ON and QC Sales Taxes on Group Benefits – Who Has to Pay?

It’s not often that payroll staff associate payroll with provincial sales tax. It’s true that payroll staff relate sales taxes – GST, HST and QST – to the T4 reporting of taxable benefits, but that’s just because the cost base of taxable benefits for source deduction purposes includes all such taxes.

No, what I’m referring to are the separate ON and QC provincial sales taxes on group benefits, whether these benefits are insured, self-insured, funded or unfunded. These taxes are separate and apart from the HST in Ontario or the QST/GST in Quebec.

One reason these sales taxes on group benefits are relatively unknown is that, mostly, they are collected by insurance companies and other 3rd party benefit administrators, via invoices for group premiums and/or benefit contributions. However, if the employer self-insures group benefits, these taxes have to be paid separately by employers and employees. For example, if an employer has an unfunded, self-insured group plan that reimburses employee expenditures on eye glasses, these reimbursements are subject to 8% Retail Sales Tax in Ontario and 9% Quebec Sales Tax in Quebec.

What I find most interesting about these two taxes is how Ontario and Quebec claim jurisdiction over the group benefits subject to tax. These claims mean that on a single premium payment to an insurer, the employer payment may be subject to tax, but not the employee contribution. Similarly, the opposite may be true. The employee contribution might be taxable, but not the employer’s.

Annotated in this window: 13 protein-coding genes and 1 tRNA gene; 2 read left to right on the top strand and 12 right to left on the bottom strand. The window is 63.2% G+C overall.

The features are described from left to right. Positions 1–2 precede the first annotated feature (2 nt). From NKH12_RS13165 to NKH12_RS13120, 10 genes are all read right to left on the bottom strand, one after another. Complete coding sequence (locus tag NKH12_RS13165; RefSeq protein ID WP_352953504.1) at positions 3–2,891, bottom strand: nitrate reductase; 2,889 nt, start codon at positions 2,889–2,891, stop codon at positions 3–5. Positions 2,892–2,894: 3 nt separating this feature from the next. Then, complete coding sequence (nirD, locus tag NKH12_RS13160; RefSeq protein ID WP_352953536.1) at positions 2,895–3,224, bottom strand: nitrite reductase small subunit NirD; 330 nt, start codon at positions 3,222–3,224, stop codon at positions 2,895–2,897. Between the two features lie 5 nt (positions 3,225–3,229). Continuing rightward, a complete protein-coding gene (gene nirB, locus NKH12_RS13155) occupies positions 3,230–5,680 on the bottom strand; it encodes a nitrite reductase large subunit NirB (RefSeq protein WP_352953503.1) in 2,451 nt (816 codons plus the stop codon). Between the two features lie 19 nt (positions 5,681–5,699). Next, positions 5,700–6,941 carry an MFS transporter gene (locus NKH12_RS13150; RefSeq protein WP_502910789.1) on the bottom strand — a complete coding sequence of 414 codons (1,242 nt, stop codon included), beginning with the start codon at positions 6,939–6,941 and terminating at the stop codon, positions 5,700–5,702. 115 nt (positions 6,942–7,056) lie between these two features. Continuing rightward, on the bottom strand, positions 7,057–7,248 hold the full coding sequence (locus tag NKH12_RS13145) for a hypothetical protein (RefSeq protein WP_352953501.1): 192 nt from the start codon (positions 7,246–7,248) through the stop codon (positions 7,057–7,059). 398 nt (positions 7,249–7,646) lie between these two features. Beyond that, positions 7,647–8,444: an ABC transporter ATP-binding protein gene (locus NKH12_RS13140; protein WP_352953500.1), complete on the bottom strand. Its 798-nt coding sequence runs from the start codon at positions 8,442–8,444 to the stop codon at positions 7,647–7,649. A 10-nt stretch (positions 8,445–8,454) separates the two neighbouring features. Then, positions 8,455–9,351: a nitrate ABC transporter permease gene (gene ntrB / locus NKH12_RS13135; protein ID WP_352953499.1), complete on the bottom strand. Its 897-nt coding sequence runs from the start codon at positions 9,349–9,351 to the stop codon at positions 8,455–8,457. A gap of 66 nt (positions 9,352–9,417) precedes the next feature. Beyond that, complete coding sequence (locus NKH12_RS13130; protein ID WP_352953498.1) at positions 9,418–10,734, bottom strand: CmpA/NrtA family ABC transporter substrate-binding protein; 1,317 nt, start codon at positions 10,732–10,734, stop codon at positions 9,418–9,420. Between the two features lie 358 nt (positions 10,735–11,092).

The following chart is structured to show how these Ontario and Quebec sales taxes apply on employer paid group benefits. For example, the phrase “resident employers” in the chart below means, when looking at the Ontario requirements, employers with permanent establishments or who carry on business in Ontario. When looking at the Quebec requirements, the reference is to establishments or businesses operated within that province.

 

Benefits Provided Via

Sales Tax on Employer Paid Group Benefits

Which Employers

Which Current/
Former Employees

Tax Exemption on
Employer Paid Premiums

Insured benefit coverage

Resident employers

For current employees, where Ontario or Quebec is the province of employment; for all others, where Ontario or Quebec is the province of residence

No exemptions

Non-resident employers (Ontario only)

Ontario sales tax only applies to former employees, who are Ontario residents

Self-insured, benefit plans, funded and unfunded

Resident employers

For current employees, where Ontario or Quebec is the province of employment; for all others, where Ontario or Quebec is the province of residence

For Ontario, employer payments toward CRA taxable benefits are exempt from sales tax. For Quebec, employer contributions to unfunded wage loss replacement plans, where benefits are MRQ taxable when paid to employees, are exempt from sales tax. This exemption includes the direct employer payment of self-insured WLRP claims.